From an online book review on BillyBush.Net:

I recently finished “The Making of Modern Economics” by Mark Skousen.  I found this book quite intriguing.  It provides a powerful foundation and historical background to economic thought by offering the histories of the individuals that most contributed to modern schools of economics and public policy.

It All Started with Adam

Ideas On Liberty
Economics on Trial
May 2001

by Mark Skousen

Adam Smith, that is. Having just completed writing a history of economics,1 I have concluded that, despite the protestations of Murray Rothbard and other detractors, the eighteenth-century moral philosopher and celebrated author of The Wealth of Nations deserves to be named the founding father of modern economics.

The reason: Adam Smith is the first major figure to articulate in a profound way what has become known as the first fundamental theorem of welfare economics: that the invisible hand of competition automatically transforms self-interest into the common good. George Stigler rightly labels Smith’s model of laissez-faire capitalism (Smith never used the phrase) the “crown jewel” of The Wealth of Nations and “the most important substantive proposition in all of economics.” He states, “Smith had one overwhelmingly important triumph: he put into the center of economics the systematic analysis of the behavior of individuals pursuing their self-interests under conditions of competition.”2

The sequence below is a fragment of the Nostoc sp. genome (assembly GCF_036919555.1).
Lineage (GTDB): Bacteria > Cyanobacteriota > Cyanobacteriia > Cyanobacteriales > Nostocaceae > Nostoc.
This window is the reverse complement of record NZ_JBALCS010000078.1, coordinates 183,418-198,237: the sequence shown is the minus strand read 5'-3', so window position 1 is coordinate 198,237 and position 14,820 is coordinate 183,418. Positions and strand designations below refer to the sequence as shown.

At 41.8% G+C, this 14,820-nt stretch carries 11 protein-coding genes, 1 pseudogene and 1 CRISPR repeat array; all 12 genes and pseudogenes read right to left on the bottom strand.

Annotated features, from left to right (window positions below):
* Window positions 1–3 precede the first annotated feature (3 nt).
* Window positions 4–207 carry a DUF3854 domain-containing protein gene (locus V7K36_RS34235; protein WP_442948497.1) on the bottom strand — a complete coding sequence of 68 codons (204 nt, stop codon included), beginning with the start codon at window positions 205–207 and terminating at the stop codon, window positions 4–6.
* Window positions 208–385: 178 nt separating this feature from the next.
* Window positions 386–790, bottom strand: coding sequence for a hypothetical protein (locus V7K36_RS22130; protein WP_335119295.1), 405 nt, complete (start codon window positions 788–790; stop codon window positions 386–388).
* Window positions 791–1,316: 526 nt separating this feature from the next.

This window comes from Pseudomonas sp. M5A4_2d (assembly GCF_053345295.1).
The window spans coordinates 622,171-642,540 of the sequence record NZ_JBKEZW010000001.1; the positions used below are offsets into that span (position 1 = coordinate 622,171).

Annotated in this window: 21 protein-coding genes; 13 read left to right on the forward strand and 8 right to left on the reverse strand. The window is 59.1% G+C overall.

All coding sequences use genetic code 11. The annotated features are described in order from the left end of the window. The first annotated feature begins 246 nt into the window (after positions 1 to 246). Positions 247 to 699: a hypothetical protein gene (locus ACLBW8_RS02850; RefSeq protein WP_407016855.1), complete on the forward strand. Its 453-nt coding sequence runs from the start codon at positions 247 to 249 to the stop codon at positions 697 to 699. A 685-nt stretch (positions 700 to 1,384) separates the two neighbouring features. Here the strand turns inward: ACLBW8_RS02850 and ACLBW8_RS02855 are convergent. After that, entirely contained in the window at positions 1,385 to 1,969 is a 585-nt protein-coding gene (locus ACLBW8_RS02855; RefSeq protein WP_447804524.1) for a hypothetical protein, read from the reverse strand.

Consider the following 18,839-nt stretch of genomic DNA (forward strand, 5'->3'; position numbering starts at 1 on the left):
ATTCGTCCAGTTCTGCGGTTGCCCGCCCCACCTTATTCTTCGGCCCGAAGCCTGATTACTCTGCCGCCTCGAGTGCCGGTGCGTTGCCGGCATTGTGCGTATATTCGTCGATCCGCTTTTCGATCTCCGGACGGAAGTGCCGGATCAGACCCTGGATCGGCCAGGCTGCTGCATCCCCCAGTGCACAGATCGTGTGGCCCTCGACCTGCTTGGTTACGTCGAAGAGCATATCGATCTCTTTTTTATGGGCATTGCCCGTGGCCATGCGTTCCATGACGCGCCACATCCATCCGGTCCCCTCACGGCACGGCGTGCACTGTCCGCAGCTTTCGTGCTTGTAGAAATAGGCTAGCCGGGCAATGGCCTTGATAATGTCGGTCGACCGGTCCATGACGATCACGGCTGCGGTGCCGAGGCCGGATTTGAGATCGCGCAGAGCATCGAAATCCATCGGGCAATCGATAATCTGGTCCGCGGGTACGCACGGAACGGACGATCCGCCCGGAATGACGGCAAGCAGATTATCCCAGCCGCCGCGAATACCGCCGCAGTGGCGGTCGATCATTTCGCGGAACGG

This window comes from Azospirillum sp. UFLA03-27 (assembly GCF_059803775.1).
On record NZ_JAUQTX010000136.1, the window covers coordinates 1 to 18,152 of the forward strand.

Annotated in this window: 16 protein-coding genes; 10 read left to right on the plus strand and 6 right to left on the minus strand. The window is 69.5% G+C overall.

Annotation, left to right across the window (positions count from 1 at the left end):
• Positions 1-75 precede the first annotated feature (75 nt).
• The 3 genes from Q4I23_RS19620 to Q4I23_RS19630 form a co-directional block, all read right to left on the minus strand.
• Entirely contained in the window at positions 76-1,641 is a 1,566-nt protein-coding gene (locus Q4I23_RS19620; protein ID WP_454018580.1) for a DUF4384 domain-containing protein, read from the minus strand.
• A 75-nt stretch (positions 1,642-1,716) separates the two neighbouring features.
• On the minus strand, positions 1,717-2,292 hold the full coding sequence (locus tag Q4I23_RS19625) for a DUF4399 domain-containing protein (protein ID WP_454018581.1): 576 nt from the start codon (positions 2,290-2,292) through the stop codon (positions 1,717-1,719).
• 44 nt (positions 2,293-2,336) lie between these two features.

In short, Smith’s thesis is that a “system of natural liberty,” an economic system that allows individuals to pursue their own self-interest under conditions of competition and common law, would be a self-regulating and highly prosperous economy. Eliminating restrictions on prices, labor, and trade meant that universal prosperity could be maximized through lower prices, higher wages, and better products. Smith assured the reader that his model would result in “universal opulence which extends itself to the lowest ranks of the people.”3

Indeed it has. Published in 1776, The Wealth of Nations was the intellectual shot heard around the world, a declaration of economic independence to go along with Thomas Jefferson’s declaration of political independence. It was no accident that the industrial revolution and sharply higher economic growth began in earnest shortly after its publication. As Ludwig von Mises declares, “It paved the way for the unprecedented achievements of laissez-faire capitalism.”4

For or Against Smith